The great jazz composer and bandleader Duke Ellington said, “It don’t mean a thing if it ain’t got that swing” and The North seemed interested in making a point of not swinging most of the time. Many of the bass and drum parts seemed to be preplanned, nonspontaneous and repetitious, almost herky jerky. They continued unabated throughout the statement of the theme. This was definitely not toe tapping music. Harmonically, The North’s music is relatively static.
It doesn’t move far from the tonic. Flatted fifths and minor ninths are not part of the mind set. The drums were at some points overpowering and too busy, and I could barely hear the bass parts both at the concert and on the CD. The bass needs to be miked up a little. This music reminded me to some extent of the new age music on the Windham Hill label which has been dismissed by some critics as pleasant but disposable ear candy – bland, innocuous and unimaginative mood music.
The great jazz trios such as those of Bill Evans and Oscar Peterson were highly interactive and attained a consistent, infectious groove. I would like to see this group be more spontaneously interactive instead of the bass and the drums providing just a background to Romain’s piano a lot of the time. Although Romain’s piano musings were pleasant enough, contemplative noodling backed by a preplanned, static bass and drums accompaniment just isn’t my cup of tea although it may have great appeal for others.
On the positive side I really enjoyed the drum solos near the end of the set. Abe really can play. I was disappointed, however, that there was not one drum solo on the CD. The group seemed to pick up steam near the end of the set. They seemed to be smiling and enjoying themselves more and this translated to more enjoyment for the listeners as well. It was a nice touch that all three spoke with the audience instead of just the “leader.”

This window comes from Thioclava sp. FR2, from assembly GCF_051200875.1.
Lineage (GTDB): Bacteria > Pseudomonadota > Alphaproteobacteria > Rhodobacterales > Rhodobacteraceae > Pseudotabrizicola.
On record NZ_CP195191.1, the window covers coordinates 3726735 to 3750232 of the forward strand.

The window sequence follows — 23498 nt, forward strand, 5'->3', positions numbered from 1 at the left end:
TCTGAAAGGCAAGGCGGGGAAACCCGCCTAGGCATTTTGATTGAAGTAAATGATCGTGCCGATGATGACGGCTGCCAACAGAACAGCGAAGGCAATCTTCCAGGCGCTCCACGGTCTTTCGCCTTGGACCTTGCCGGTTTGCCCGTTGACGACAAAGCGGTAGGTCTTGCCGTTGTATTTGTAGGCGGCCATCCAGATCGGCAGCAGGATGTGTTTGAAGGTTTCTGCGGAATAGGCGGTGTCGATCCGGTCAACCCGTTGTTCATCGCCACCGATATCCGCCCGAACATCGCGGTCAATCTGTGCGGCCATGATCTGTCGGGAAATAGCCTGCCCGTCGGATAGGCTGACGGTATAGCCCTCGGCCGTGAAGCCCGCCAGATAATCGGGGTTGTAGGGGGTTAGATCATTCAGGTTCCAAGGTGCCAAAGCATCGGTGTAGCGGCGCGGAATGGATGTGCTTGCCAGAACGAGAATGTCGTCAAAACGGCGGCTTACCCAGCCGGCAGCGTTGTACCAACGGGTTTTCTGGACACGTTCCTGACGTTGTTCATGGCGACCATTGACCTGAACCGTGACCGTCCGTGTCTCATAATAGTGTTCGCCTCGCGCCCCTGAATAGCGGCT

Finally, I’d like to put in a plug for Dizzy’s, one of the longest running and most successful jazz clubs in San Diego history. Proprietor Chuck Perrin has kept this club going for 15 years first in a converted warehouse near Petco Park, later across from the Convention Center in Harbor Towers and now at a location that sells or rents jet skis by day and is converted into a jazz club by night. Unlike the Antholgy club which offered the latest in high tech accoutrements but recently closed down, Dizzy’s is low key. There are no TVs, no bar scene and no distractions. It’s a place where the music matters most.
Chuck says, ““Jazz is a state of mind, rather than a specific type of music. A jazz musician is someone who lives and creates in the moment. Dizzy’s is my way of expressing that in a more ostentatious way. For me the sense of community among people, especially musicians and other artists, is really important. All musicians really want is someone to say ’ I respect you’. When the musicians can be free, then the experience of the audience can be heightened enormously. It’s a magical situation.”
The acoustics are great, light refreshments are available and there is free parking. Much good music is going down at Dizzy’s both from local and touring musicians.